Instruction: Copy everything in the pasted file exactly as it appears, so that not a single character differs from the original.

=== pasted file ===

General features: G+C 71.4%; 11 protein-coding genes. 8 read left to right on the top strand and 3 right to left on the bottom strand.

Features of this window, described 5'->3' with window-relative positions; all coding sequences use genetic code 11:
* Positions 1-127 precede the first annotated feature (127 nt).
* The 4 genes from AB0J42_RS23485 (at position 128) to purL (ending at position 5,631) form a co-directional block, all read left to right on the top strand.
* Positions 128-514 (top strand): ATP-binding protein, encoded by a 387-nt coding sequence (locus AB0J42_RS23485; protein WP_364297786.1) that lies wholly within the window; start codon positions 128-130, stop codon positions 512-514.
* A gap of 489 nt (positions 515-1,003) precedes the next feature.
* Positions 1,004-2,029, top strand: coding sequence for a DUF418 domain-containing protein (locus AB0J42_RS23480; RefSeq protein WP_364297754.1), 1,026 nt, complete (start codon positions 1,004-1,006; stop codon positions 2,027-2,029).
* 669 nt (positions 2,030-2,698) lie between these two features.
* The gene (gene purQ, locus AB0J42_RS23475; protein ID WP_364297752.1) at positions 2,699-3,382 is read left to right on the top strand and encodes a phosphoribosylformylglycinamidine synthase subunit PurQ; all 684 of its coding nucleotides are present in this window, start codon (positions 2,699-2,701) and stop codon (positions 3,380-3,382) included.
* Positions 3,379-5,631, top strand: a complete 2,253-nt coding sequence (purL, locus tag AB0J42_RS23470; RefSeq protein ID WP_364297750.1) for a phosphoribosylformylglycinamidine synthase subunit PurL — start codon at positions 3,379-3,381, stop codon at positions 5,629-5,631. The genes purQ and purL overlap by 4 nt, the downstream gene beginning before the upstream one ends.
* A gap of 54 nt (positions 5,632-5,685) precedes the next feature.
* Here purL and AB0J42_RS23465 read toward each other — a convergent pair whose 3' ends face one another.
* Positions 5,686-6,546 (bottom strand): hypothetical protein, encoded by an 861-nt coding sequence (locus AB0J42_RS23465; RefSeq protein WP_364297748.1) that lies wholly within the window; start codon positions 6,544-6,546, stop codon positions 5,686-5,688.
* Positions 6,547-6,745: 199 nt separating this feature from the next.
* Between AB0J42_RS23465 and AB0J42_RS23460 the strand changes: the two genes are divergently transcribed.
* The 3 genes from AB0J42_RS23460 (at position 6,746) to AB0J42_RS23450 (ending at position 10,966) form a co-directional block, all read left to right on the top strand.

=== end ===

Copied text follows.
General features: G+C 71.4%; 11 protein-coding genes. 8 read left to right on the top strand and 3 right to left on the bottom strand.

Features of this window, described 5'->3' with window-relative positions; all coding sequences use genetic code 11:
* Positions 1-127 precede the first annotated feature (127 nt).
* The 4 genes from AB0J42_RS23485 (at position 128) to purL (ending at position 5,631) form a co-directional block, all read left to right on the top strand.
* Positions 128-514 (top strand): ATP-binding protein, encoded by a 387-nt coding sequence (locus AB0J42_RS23485; protein WP_364297786.1) that lies wholly within the window; start codon positions 128-130, stop codon positions 512-514.
* A gap of 489 nt (positions 515-1,003) precedes the next feature.
* Positions 1,004-2,029, top strand: coding sequence for a DUF418 domain-containing protein (locus AB0J42_RS23480; RefSeq protein WP_364297754.1), 1,026 nt, complete (start codon positions 1,004-1,006; stop codon positions 2,027-2,029).
* 669 nt (positions 2,030-2,698) lie between these two features.
* The gene (gene purQ, locus AB0J42_RS23475; protein ID WP_364297752.1) at positions 2,699-3,382 is read left to right on the top strand and encodes a phosphoribosylformylglycinamidine synthase subunit PurQ; all 684 of its coding nucleotides are present in this window, start codon (positions 2,699-2,701) and stop codon (positions 3,380-3,382) included.
* Positions 3,379-5,631, top strand: a complete 2,253-nt coding sequence (purL, locus tag AB0J42_RS23470; RefSeq protein ID WP_364297750.1) for a phosphoribosylformylglycinamidine synthase subunit PurL — start codon at positions 3,379-3,381, stop codon at positions 5,629-5,631. The genes purQ and purL overlap by 4 nt, the downstream gene beginning before the upstream one ends.
* A gap of 54 nt (positions 5,632-5,685) precedes the next feature.
* Here purL and AB0J42_RS23465 read toward each other — a convergent pair whose 3' ends face one another.
* Positions 5,686-6,546 (bottom strand): hypothetical protein, encoded by an 861-nt coding sequence (locus AB0J42_RS23465; RefSeq protein WP_364297748.1) that lies wholly within the window; start codon positions 6,544-6,546, stop codon positions 5,686-5,688.
* Positions 6,547-6,745: 199 nt separating this feature from the next.
* Between AB0J42_RS23465 and AB0J42_RS23460 the strand changes: the two genes are divergently transcribed.
* The 3 genes from AB0J42_RS23460 (at position 6,746) to AB0J42_RS23450 (ending at position 10,966) form a co-directional block, all read left to right on the top strand.